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Robert A. Millikan Oil Drop Experiment Notebooks, Notebook Two

Millikan, Robert A. Robert A. Millikan Oil Drop Experiment Notebooks, Notebook Two. March–April 1912. (Unpublished)

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Robert A. Millikan (1868-1953) began his experiments to measure the charge on the electron, e, in 1907. The experiments were performed in Ryerson Laboratory at the University of Chicago, where Millikan was professor of physics. For this work, and for work on the photoelectric effect, Millikan was awarded the Nobel Prize in physics in 1923. Millikan gives his own account of the electron charge determination in his published autobiography in the chapter titled “My Oil-Drop Venture (e)” (Robert A. Millikan, The Autobiography of Robert A. Millikan, New York, 1950). With the aid of graduate students Louis Begeman, Harvey Fletcher, and J. Y. Lee, Millikan devised the method of measuring the rate of fall of a single electrically charged oil drop under the forces of gravity and electricity. From 1909 until the spring of 1912, Millikan reports, he spent every available moment in the laboratory on his oil-drop experiment. His first comprehensive, though to some extent preliminary, results were published in September 1910 in the journal Science as “The Isolation of an Ion, a Precision Measurement of Its Charge, and the Correction of Stokes’ Law,” Science 32: 436-448. He soon became embroiled in a controversy with the Viennese physicist Felix Ehrenhaft, who claimed to have found much smaller electric charges. Millikan went back to work on a new set of experiments. By the spring of 1912 he had collected the data for what he termed “the final, absolute determination of the numerical value of the electron” (Autobiography, p. 84). Results were published in August 1913 in “On the Elementary Electrical Charge and the Avogadro Constant,” Physical Review 2: 109-43. This last, definitive set of experiments were recorded in the only two lab notebooks which Millikan preserved among his papers. These two notebooks are presented here in facsimile. They cover the period from October 1911 through April 1912 and contain what Millikan himself considered his conclusive, historic work on this problem. For an analysis of Millikan’s notebooks and a defense of his experimental method, see the article by David Goodstein, “In Defense of Robert Andrews Millikan,” published in American Scientist 89/1 (Jan-Feb. 2001): 54.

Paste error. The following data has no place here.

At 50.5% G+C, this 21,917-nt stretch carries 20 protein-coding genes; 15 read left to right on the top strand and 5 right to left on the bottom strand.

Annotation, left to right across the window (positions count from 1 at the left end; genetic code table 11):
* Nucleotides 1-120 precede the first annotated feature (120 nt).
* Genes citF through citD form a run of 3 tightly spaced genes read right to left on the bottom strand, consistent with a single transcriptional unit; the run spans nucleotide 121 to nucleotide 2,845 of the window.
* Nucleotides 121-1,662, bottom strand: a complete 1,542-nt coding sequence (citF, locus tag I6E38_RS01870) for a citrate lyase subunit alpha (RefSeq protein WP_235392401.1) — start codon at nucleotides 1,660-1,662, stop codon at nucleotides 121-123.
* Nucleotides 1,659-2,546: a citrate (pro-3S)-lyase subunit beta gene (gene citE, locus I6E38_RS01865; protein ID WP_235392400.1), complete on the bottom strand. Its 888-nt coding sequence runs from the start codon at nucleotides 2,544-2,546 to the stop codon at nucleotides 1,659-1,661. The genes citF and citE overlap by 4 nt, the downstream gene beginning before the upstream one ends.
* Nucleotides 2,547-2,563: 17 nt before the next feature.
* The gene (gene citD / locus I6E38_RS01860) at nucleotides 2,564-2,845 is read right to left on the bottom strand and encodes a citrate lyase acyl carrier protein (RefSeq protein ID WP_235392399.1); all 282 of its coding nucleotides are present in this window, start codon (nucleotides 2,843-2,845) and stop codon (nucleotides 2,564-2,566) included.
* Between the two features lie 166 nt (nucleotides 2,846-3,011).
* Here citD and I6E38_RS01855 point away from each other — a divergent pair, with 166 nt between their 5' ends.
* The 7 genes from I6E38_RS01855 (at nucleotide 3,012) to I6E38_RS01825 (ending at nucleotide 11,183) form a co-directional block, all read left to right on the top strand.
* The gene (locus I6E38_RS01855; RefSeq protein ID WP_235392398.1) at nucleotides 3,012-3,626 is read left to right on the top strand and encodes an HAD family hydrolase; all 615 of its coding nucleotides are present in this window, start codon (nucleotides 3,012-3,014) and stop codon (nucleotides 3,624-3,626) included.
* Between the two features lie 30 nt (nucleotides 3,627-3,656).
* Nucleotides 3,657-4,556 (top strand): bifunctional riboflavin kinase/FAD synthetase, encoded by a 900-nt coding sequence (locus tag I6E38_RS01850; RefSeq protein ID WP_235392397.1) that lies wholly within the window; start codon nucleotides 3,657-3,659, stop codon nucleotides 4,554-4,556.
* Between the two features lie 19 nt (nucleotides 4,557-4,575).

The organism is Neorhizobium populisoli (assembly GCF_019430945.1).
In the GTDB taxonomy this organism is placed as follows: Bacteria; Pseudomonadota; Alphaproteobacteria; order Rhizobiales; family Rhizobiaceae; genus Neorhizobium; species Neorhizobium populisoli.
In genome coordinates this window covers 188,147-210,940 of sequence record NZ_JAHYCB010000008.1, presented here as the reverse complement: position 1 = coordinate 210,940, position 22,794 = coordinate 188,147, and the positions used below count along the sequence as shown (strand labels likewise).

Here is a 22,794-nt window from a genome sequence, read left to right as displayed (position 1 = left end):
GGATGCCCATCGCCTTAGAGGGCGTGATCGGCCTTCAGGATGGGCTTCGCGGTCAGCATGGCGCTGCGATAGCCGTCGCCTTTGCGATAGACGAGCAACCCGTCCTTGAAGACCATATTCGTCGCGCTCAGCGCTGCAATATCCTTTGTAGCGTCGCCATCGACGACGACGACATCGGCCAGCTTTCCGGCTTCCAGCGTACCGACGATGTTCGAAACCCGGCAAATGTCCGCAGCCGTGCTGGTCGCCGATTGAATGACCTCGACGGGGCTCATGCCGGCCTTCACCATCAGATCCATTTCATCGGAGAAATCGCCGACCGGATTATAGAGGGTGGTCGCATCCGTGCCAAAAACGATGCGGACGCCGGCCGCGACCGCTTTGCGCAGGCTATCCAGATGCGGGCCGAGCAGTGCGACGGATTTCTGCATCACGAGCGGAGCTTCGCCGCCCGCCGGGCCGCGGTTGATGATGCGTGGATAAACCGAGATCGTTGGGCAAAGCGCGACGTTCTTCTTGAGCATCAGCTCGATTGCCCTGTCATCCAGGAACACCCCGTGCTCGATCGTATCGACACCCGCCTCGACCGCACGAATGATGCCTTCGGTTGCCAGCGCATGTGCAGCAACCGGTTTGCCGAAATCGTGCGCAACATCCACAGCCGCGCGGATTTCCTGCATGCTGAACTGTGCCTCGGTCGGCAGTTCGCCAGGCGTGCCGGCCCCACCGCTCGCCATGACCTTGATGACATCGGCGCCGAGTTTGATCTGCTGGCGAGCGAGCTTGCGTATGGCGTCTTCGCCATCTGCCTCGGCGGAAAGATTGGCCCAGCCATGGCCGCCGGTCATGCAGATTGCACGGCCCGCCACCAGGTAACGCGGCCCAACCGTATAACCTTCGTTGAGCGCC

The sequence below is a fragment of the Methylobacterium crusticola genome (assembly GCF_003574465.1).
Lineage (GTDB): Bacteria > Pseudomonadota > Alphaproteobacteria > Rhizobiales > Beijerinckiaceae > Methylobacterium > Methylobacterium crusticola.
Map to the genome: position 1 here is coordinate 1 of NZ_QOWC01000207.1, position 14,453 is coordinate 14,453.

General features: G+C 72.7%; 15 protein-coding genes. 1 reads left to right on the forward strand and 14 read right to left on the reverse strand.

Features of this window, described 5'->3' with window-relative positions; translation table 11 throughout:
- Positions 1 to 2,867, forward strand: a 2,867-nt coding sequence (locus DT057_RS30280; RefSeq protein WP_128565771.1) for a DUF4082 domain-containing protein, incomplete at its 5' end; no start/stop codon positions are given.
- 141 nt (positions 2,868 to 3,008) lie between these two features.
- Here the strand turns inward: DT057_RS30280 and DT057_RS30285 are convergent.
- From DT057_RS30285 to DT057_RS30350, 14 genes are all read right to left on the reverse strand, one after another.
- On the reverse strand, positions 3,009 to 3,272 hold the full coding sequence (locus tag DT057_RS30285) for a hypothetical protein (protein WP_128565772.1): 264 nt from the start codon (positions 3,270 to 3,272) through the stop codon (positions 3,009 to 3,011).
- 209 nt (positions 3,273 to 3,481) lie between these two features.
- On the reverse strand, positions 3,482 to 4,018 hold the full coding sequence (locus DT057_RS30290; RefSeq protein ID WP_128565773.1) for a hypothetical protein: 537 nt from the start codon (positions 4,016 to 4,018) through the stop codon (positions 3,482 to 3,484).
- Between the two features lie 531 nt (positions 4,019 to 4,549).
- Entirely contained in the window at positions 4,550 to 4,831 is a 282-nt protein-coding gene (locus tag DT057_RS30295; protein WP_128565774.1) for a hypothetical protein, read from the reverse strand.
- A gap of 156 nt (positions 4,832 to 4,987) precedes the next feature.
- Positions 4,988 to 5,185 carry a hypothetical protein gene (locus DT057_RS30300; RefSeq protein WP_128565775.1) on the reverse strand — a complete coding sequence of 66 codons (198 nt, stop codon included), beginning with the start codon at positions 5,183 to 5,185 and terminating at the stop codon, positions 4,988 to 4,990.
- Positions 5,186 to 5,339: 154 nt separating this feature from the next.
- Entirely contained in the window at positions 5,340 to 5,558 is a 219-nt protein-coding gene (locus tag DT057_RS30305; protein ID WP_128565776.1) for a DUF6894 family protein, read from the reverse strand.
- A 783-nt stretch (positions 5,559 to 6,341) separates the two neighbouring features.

Item Type:Lab Notes
Uncontrolled Keywords:electron charge; experiment; physics; laboratory notebook
Record Number:CaltechLabNotes:LN_Millikan_R_2
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ID Code:8
Deposited By: CaltechLabNotes Administrator
Deposited On:13 Jan 2009 19:20
Last Modified:26 Dec 2012 06:33

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